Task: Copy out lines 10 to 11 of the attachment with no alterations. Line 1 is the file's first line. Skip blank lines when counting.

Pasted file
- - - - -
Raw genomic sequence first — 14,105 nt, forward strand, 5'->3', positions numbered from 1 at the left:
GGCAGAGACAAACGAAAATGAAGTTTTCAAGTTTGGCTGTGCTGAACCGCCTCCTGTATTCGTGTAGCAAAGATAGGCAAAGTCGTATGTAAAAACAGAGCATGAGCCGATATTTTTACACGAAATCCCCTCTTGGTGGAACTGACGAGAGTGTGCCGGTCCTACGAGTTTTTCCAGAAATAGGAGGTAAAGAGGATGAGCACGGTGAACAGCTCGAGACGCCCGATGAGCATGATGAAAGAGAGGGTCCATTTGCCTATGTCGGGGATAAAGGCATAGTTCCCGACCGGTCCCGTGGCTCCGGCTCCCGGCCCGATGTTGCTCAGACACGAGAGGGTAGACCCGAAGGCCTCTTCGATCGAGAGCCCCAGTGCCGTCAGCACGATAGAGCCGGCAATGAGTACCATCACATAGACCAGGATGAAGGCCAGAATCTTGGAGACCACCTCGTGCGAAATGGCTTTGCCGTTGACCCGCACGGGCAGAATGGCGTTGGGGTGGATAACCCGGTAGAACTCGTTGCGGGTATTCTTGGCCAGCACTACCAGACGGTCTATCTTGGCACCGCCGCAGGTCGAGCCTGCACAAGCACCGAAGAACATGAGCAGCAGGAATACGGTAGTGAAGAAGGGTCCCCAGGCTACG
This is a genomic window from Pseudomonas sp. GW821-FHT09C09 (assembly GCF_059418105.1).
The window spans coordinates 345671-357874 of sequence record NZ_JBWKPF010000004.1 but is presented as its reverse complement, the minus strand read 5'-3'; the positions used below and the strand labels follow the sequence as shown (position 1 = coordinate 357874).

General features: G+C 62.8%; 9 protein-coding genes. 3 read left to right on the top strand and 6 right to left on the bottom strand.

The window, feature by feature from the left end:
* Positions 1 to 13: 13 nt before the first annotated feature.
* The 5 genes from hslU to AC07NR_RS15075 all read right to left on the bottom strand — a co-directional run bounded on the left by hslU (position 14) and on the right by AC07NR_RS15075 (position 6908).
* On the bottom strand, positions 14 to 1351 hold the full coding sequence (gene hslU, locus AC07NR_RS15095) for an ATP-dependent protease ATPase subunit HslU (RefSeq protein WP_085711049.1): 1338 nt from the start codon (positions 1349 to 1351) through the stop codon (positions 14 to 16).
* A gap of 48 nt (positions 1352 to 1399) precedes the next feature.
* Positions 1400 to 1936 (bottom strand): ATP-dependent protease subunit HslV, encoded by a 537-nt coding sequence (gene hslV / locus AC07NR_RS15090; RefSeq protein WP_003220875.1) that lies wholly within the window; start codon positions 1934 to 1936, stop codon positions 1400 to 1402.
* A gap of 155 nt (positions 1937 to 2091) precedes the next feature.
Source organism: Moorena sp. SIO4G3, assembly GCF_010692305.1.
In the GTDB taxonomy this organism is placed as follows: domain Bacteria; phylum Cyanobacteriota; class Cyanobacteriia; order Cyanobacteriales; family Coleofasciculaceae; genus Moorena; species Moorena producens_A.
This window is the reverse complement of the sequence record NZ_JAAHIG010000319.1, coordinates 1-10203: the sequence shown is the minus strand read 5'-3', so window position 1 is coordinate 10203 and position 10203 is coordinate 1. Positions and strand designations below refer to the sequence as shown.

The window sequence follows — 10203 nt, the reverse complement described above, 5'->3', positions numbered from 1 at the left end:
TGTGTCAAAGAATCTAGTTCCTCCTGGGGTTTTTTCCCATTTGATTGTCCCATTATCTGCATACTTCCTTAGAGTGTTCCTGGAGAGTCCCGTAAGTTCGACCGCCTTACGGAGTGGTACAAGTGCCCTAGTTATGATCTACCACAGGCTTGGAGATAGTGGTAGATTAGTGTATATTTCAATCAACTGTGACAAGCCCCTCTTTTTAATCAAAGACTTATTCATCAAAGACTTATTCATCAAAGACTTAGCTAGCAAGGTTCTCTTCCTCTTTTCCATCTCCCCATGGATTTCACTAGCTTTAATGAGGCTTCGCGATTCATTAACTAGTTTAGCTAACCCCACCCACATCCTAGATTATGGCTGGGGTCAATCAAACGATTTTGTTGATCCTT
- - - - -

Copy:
* A gap of 48 nt (positions 1352 to 1399) precedes the next feature.
* Positions 1400 to 1936 (bottom strand): ATP-dependent protease subunit HslV, encoded by a 537-nt coding sequence (gene hslV / locus AC07NR_RS15090; RefSeq protein WP_003220875.1) that lies wholly within the window; start codon positions 1934 to 1936, stop codon positions 1400 to 1402.